In particular, fluctuating water pressure can cause connections to become loose.
If you have had your filter for awhile you may notice rust or corrosion on the connection points. If this is the case you will need to replace them to stop the leak.
How to Fix Loose Connections
Fixing loose connections is usually an easy task once you’ve narrowed down the location.
If the problem is with a quick-connect fitting, all you need to do is push the tubing until it is all the way in.
For a leaking nut or adapter, use a basic wrench to tighten the loose component. You can add a bit of plumbing tape to make the connection more secure.
If any of the components are cracked, broken, corroded, or if the connection continues to leak after tightening it, you may need to replace the fittings with new ones.
3. Sediment Build-Up On O-ring Channel
Dirt and debris can build up in the O-ring channel and shift the O-ring out of position or block the filter housing from sealing properly.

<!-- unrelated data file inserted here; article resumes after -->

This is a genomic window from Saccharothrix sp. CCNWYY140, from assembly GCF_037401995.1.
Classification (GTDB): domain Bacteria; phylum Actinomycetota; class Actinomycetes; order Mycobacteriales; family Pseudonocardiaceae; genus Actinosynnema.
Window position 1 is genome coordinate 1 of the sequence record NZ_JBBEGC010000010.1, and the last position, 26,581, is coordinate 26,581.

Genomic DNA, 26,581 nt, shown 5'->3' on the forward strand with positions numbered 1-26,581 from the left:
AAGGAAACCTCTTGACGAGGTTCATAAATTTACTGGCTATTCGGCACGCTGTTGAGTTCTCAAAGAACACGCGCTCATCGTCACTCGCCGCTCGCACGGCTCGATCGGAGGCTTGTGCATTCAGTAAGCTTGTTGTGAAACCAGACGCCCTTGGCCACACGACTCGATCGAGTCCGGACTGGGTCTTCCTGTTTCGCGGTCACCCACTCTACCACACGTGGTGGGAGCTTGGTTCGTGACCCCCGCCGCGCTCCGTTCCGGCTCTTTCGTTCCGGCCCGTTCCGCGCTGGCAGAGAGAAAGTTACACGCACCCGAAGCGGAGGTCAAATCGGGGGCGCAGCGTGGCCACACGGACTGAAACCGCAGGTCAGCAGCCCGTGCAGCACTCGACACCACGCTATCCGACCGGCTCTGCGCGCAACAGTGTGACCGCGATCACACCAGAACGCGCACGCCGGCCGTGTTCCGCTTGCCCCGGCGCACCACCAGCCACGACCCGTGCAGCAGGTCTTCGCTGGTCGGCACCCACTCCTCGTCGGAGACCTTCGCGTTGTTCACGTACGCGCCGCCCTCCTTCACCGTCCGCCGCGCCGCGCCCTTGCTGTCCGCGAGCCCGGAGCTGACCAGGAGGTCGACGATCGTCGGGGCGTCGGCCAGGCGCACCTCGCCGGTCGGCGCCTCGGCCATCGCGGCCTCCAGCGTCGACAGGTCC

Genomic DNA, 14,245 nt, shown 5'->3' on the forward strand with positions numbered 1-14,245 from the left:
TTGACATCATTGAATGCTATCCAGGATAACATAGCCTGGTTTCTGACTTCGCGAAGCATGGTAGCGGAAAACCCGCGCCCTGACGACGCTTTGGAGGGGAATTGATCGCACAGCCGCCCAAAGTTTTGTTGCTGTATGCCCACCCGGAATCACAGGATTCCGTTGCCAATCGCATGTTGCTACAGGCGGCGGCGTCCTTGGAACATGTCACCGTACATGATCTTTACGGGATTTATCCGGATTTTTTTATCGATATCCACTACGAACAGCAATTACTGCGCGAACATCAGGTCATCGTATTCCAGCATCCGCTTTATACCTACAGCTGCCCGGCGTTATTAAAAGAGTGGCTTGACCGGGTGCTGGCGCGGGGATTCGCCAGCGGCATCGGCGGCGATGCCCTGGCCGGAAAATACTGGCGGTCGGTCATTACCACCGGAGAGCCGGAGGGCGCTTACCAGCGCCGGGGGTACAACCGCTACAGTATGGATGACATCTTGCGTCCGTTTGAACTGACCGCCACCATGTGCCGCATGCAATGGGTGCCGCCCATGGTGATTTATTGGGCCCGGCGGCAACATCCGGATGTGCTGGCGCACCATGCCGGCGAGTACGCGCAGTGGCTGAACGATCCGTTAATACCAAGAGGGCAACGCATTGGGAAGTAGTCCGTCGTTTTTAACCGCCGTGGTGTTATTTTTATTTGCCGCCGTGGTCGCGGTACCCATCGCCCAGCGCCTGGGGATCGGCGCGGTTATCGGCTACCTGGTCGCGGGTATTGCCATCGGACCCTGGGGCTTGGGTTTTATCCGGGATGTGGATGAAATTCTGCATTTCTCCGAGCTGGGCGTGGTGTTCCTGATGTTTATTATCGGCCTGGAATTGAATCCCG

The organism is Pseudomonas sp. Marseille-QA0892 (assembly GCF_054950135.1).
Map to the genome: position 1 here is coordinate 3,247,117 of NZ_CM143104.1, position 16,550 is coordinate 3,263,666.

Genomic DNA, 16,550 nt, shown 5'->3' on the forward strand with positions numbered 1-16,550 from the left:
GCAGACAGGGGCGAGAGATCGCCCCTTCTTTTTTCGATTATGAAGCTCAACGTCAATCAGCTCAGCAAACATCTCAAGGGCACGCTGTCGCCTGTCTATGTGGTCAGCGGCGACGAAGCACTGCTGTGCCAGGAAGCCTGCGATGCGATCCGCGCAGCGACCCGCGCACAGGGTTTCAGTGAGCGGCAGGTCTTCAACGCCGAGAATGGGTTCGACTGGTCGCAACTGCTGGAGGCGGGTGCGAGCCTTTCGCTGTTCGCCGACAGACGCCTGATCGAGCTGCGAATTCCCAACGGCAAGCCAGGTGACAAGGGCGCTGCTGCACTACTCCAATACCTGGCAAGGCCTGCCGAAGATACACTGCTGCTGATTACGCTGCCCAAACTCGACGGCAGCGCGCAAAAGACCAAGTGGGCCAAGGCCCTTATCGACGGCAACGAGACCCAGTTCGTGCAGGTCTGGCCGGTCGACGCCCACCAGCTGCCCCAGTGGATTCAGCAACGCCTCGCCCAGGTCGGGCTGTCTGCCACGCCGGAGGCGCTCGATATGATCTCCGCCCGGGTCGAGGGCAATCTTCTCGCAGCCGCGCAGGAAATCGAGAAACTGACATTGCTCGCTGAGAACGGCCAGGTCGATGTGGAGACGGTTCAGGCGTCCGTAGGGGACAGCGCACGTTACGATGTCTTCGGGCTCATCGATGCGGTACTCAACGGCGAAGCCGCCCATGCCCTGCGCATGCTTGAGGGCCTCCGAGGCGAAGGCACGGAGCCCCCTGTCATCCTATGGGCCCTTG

This tampers with the watertight seal that the O-ring is supposed to form.
How to Fix Sediment Build-Up
Remove the O-ring and clean out any debris that may have built up in its channel. (See previous instructions on how to remove the O-ring)
Before putting the O-ring back in its newly cleaned channel, inspect it for any tears, disfiguration, or elasticity loss.
If necessary, replace the O-ring with a new one before reassembling the filtration unit.
4. Incorrect Installation Or Incompatible Adapters
A leak in an under-sink water filter can actually be the result of an incorrectly installed system or filter.
A filter that has just been replaced may have been inserted incorrectly or incompletely. If the replacement filter is not snapped, twisted, or threaded in properly, water can leak around the filter.
However, if the under-sink filter is newly installed and leaking it is also possible that some incompatible parts may have been used. Although rare, sometimes parts are used in the wrong place during the installation and can result in a leaking system.
How to Fix Incorrect Installation Errors
1. Disconnect the water supply and turn on the faucet to flush any residual water from the system
2. Disassemble the unit and remove each of the filters. If the leak only started after a recent filter change install new filters and reconnect the unit.